Top Tips for Touring the Hidden Gems of New Zealand's North Island
New Zealand needs no introduction. With its beautiful scenery, friendly people and adrenaline-inducing activities, it's a dream destination for travellers all over the world. But many who visit spend most of their trip in the South Island, overlooking its northern counterpart. Recently back from a fantastic North Island road trip, my message to anyone thinking of New Zealand is go North! There are so many hidden gems to discover...
Win $10,000 or look silly trying at Lake Taupo
The largest freshwater lake in New Zealand, Taupo is truly awesome. There's no shortage of activities at the lake, from cycling tours to watersports, and even skydiving. For the less adventurous but still ambitious, there's the Hole-in-One challenge, where budding Rory McIlroys can have a go at hitting a golf ball into a hole on a pontoon in the water. The $10,000 prize for a successful hole-in-one is certainly not to be sneezed at! I came very close, in that I did actually manage to get the ball in the lake a few times. My husband nearly hit a scuba diver on the head. Neither of us won $10,000.
Do go chasing waterfalls
Just up the road is the wonderful Huka Falls. I occasionally experience what I call “scenery fatigue” in New Zealand – a phenomenon whereby I become a bit overwhelmed by the beautiful surroundings. There's no shortage of amazing waterfalls in the North Island, so I wasn't especially excited about Huka Falls. They are, however, breathtaking. The bright blue, frothy waters dramatically crash through the surrounding cliffs with a deafening roar on their way from the Waikato River to Lake Taupo. An absolute must-see, regardless of how many waterfalls you visit!
Rotorua: A full sensory experience
Rotorua is certainly unique, not least due to its famous, ahem, “aroma”. The hydrogen sulphide emitted by thermal activity gives the town a very distinctive scent, like rotten eggs. However, the eclectic range of activities in Rotorua almost makes up for the stench! Check out the traditional Maori village of Whakarewarewa, built in the midst (and the mists!) of the geothermic landscape. Locals cook and bathe in the naturally heated waters, and visitors can experience unusual sights like boiling mud and powerful geysers. I really enjoyed learning more about Maori life and traditions from our friendly tour guide, Girlie, seeing the village cultural performance and sampling one of their famous hangi pies!
Make new (feathered) friends
On the outskirts of Rotorua is Rainbow Springs, a nature reserve featuring a fantastic selection of New Zealand's native wildlife and plants. I even had the privilege of meeting a baby Kiwi at the park's hatchery! No photos allowed of these endangered birds, so you'll have to pay Rainbow Springs a visit yourself to see one. Although witnessing New Zealand's iconic bird in the flesh is always a very special experience, my personal highlight was the very friendly Tui who flew over to serenade me!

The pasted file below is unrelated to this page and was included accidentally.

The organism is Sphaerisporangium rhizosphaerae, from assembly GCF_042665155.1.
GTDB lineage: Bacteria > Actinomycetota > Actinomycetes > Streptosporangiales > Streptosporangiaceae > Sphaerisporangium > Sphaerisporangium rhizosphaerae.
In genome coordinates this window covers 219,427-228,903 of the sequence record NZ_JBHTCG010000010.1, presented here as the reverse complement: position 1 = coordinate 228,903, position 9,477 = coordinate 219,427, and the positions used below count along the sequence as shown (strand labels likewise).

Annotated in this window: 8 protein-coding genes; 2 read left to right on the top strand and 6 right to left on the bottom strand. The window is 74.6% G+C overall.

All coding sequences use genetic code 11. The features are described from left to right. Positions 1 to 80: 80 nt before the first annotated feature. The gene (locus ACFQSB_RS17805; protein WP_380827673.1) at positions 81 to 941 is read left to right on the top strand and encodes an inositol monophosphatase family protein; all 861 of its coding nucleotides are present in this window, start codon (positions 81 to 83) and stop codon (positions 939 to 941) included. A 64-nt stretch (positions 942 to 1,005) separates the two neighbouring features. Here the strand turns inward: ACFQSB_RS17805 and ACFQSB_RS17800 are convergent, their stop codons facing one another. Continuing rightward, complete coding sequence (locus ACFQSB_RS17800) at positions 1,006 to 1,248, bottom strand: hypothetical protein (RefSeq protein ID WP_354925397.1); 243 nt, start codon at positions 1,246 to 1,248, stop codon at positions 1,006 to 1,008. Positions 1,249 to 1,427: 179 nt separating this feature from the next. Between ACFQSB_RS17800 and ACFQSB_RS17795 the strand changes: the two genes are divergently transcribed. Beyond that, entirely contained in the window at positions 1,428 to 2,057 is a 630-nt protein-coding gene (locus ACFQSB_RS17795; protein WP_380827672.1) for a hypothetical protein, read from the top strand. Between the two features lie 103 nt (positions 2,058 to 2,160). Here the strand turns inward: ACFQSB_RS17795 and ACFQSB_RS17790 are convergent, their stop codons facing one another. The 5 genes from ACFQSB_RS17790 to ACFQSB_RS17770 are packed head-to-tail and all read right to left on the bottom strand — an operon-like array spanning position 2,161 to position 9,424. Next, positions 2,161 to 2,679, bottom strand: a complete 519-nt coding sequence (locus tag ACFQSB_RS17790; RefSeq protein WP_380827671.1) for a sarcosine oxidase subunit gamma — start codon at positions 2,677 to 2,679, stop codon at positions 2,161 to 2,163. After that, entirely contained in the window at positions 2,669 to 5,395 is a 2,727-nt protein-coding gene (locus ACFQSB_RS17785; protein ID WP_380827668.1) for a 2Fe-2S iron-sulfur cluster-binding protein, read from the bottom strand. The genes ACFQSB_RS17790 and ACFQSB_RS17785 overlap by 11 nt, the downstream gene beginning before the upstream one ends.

History and legend in New Zealand's Northland
The far north of New Zealand is not to be missed. Before going there, I had associated it with beaches (probably because one of its key attractions is Ninety Mile Beach, which is actually only 55 miles long. Doesn't have the same ring to it!), but was pleasantly surprised to discover it is as green and pastoral as the rest of the North Island, with a spectacular coastline to boot. Start in the Bay of Islands, three hours north of Auckland and the birthplace of New Zealand as we know it. Here you can learn all about the controversial Treaty of Waitangi – New Zealand's founding document – in the village where it was signed. I highly recommend taking a boat trip around the Bay of Islands, stopping off for a sunset dinner in the historic town of Russell, the country's first European settlement.
I took a day trip from Paihia to the most northerly point of New Zealand – Cape Reinga, where the Pacific Ocean meets the Tasman Sea. The cape is where Maori spirits leave Aotearoa (New Zealand) after death, so it is a sacred place of pilgrimage for the nation's indigenous population. It has a truly special atmosphere and stunning ocean views.
Surf's up on the sand
Although drenched in history, Northland is not lacking in modern activities! Take, for example, sand surfing. My fear of heights means that I tend not to partake in extreme sports, and when I saw the giant Te Paki sand dunes I was pretty sure that I'd be sitting out on sand surfing, too. However, when I saw my husband careering through the sand on his board, my fear-of-missing-out took over, and I bravely ran up the dune. To be honest, that was probably the most challenging part, as those dunes are steep. What's more, once you've made it to the top the only feasible way down is on a board, so really I had no choice but to surf. I'm pleased I did!
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